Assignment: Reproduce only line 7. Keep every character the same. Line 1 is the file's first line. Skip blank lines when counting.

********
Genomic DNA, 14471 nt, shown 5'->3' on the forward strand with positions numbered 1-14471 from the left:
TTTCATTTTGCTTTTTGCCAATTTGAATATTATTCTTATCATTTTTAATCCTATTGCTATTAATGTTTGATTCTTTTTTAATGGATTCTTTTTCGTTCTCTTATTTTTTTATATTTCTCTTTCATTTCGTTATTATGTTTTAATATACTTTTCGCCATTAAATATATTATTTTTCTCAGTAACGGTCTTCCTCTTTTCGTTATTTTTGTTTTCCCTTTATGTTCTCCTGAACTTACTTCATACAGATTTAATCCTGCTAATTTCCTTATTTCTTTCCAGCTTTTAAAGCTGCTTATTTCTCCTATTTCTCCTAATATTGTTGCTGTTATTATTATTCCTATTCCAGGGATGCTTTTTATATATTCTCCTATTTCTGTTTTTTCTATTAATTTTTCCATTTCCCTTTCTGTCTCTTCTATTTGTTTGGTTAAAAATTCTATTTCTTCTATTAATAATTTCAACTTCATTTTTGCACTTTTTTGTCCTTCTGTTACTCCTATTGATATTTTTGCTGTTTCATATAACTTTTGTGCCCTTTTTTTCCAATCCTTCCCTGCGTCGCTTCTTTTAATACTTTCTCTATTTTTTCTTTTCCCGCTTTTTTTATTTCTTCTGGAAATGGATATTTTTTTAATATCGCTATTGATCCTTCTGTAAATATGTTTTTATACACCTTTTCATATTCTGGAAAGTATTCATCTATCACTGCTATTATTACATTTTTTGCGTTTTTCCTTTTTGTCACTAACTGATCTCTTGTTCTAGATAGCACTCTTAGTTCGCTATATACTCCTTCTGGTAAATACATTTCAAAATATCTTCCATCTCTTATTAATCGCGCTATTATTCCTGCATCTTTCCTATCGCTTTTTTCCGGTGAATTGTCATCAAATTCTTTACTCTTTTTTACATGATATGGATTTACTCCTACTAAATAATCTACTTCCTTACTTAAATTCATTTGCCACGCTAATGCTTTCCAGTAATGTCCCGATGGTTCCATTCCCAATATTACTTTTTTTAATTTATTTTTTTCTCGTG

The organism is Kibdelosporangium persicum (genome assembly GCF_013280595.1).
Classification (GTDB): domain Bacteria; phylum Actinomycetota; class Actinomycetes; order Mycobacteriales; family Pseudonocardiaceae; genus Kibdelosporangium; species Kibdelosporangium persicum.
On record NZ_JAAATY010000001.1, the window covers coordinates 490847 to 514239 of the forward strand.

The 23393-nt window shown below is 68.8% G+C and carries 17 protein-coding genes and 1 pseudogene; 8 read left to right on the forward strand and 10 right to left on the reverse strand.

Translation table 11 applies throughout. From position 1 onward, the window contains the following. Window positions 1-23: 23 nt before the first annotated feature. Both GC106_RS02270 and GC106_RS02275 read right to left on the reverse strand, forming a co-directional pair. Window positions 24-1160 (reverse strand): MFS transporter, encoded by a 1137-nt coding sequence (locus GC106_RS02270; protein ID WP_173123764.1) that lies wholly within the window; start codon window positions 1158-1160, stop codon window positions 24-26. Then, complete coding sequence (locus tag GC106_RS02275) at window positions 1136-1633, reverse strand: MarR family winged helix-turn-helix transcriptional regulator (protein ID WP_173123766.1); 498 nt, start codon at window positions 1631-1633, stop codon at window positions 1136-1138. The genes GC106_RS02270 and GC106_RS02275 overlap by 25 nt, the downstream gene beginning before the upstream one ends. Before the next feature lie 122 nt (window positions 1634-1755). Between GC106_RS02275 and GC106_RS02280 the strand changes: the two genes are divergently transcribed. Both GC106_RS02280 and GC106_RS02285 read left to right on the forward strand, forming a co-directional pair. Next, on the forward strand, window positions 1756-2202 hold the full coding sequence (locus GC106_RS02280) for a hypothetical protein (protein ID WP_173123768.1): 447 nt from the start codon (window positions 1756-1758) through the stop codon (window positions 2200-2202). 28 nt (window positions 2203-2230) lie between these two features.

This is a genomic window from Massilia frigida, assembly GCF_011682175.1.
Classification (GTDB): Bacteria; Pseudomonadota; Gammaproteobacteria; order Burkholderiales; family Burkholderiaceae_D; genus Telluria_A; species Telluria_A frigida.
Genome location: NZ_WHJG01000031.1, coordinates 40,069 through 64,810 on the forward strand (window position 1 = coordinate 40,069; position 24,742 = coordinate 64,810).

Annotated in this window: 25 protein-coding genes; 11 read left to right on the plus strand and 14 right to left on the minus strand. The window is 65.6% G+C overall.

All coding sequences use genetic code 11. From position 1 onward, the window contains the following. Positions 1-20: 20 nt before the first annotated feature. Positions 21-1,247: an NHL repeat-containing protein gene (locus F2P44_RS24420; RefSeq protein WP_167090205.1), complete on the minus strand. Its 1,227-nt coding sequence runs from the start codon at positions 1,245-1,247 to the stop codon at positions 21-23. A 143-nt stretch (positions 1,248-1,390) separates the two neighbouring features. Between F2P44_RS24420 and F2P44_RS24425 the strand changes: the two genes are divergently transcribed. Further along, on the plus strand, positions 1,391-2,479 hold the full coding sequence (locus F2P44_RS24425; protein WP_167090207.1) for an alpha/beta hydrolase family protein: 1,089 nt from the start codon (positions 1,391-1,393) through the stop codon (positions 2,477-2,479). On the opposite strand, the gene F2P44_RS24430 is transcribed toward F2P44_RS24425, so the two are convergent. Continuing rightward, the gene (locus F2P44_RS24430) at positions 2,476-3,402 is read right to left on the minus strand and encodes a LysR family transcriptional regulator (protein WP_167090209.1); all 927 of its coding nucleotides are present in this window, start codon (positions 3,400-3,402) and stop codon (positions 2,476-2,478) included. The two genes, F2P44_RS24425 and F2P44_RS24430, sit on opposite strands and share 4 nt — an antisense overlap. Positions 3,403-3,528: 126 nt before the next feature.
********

Translation table 11 applies throughout. From position 1 onward, the window contains the following. Window positions 1-23: 23 nt before the first annotated feature. Both GC106_RS02270 and GC106_RS02275 read right to left on the reverse strand, forming a co-directional pair. Window positions 24-1160 (reverse strand): MFS transporter, encoded by a 1137-nt coding sequence (locus GC106_RS02270; protein ID WP_173123764.1) that lies wholly within the window; start codon window positions 1158-1160, stop codon window positions 24-26. Then, complete coding sequence (locus tag GC106_RS02275) at window positions 1136-1633, reverse strand: MarR family winged helix-turn-helix transcriptional regulator (protein ID WP_173123766.1); 498 nt, start codon at window positions 1631-1633, stop codon at window positions 1136-1138. The genes GC106_RS02270 and GC106_RS02275 overlap by 25 nt, the downstream gene beginning before the upstream one ends. Before the next feature lie 122 nt (window positions 1634-1755). Between GC106_RS02275 and GC106_RS02280 the strand changes: the two genes are divergently transcribed. Both GC106_RS02280 and GC106_RS02285 read left to right on the forward strand, forming a co-directional pair. Next, on the forward strand, window positions 1756-2202 hold the full coding sequence (locus GC106_RS02280) for a hypothetical protein (protein ID WP_173123768.1): 447 nt from the start codon (window positions 1756-1758) through the stop codon (window positions 2200-2202). 28 nt (window positions 2203-2230) lie between these two features.